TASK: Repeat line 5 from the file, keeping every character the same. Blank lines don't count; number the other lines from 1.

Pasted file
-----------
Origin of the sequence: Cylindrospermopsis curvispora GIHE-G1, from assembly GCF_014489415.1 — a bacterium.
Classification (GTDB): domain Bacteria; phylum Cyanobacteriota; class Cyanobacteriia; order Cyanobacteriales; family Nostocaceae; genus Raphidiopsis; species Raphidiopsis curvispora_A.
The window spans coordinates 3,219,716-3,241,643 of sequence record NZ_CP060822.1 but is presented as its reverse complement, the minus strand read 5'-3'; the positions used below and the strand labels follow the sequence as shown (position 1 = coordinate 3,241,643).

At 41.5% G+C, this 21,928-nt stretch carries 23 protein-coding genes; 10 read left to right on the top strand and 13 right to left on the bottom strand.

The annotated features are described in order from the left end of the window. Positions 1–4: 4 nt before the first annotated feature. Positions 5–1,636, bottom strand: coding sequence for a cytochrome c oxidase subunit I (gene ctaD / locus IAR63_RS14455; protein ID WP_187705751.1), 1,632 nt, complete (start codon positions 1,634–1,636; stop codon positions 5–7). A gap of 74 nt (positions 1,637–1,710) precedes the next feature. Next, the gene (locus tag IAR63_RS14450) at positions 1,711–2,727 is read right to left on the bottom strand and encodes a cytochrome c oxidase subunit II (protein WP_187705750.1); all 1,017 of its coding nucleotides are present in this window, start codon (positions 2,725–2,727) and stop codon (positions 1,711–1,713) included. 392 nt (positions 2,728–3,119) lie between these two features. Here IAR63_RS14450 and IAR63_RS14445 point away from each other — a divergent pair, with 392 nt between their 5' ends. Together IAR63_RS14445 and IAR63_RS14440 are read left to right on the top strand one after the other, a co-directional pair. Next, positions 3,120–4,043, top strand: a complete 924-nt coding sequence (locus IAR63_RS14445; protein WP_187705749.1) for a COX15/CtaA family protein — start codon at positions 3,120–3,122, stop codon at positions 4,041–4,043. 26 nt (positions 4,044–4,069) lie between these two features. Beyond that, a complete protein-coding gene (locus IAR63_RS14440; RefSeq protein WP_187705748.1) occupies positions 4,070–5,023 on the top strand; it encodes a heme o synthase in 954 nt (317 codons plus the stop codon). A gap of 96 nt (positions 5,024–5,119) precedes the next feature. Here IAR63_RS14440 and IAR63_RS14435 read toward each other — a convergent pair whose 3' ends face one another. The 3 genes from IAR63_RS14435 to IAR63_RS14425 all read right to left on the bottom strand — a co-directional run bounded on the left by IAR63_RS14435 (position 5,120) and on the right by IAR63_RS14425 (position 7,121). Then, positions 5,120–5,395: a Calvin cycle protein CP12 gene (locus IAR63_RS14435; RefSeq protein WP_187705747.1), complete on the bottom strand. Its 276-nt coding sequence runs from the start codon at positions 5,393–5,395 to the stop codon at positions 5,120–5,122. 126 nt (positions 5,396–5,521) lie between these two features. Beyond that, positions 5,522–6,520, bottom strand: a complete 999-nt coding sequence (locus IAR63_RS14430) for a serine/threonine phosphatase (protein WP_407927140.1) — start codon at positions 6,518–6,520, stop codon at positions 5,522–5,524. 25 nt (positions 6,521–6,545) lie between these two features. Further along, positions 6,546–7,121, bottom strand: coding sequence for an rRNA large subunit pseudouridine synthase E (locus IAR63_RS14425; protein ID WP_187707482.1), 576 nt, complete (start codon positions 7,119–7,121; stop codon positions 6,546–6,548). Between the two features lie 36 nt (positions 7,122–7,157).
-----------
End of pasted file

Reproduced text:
The annotated features are described in order from the left end of the window. Positions 1–4: 4 nt before the first annotated feature. Positions 5–1,636, bottom strand: coding sequence for a cytochrome c oxidase subunit I (gene ctaD / locus IAR63_RS14455; protein ID WP_187705751.1), 1,632 nt, complete (start codon positions 1,634–1,636; stop codon positions 5–7). A gap of 74 nt (positions 1,637–1,710) precedes the next feature. Next, the gene (locus tag IAR63_RS14450) at positions 1,711–2,727 is read right to left on the bottom strand and encodes a cytochrome c oxidase subunit II (protein WP_187705750.1); all 1,017 of its coding nucleotides are present in this window, start codon (positions 2,725–2,727) and stop codon (positions 1,711–1,713) included. 392 nt (positions 2,728–3,119) lie between these two features. Here IAR63_RS14450 and IAR63_RS14445 point away from each other — a divergent pair, with 392 nt between their 5' ends. Together IAR63_RS14445 and IAR63_RS14440 are read left to right on the top strand one after the other, a co-directional pair. Next, positions 3,120–4,043, top strand: a complete 924-nt coding sequence (locus IAR63_RS14445; protein WP_187705749.1) for a COX15/CtaA family protein — start codon at positions 3,120–3,122, stop codon at positions 4,041–4,043. 26 nt (positions 4,044–4,069) lie between these two features. Beyond that, a complete protein-coding gene (locus IAR63_RS14440; RefSeq protein WP_187705748.1) occupies positions 4,070–5,023 on the top strand; it encodes a heme o synthase in 954 nt (317 codons plus the stop codon). A gap of 96 nt (positions 5,024–5,119) precedes the next feature. Here IAR63_RS14440 and IAR63_RS14435 read toward each other — a convergent pair whose 3' ends face one another. The 3 genes from IAR63_RS14435 to IAR63_RS14425 all read right to left on the bottom strand — a co-directional run bounded on the left by IAR63_RS14435 (position 5,120) and on the right by IAR63_RS14425 (position 7,121). Then, positions 5,120–5,395: a Calvin cycle protein CP12 gene (locus IAR63_RS14435; RefSeq protein WP_187705747.1), complete on the bottom strand. Its 276-nt coding sequence runs from the start codon at positions 5,393–5,395 to the stop codon at positions 5,120–5,122. 126 nt (positions 5,396–5,521) lie between these two features. Beyond that, positions 5,522–6,520, bottom strand: a complete 999-nt coding sequence (locus IAR63_RS14430) for a serine/threonine phosphatase (protein WP_407927140.1) — start codon at positions 6,518–6,520, stop codon at positions 5,522–5,524. 25 nt (positions 6,521–6,545) lie between these two features. Further along, positions 6,546–7,121, bottom strand: coding sequence for an rRNA large subunit pseudouridine synthase E (locus IAR63_RS14425; protein ID WP_187707482.1), 576 nt, complete (start codon positions 7,119–7,121; stop codon positions 6,546–6,548). Between the two features lie 36 nt (positions 7,122–7,157).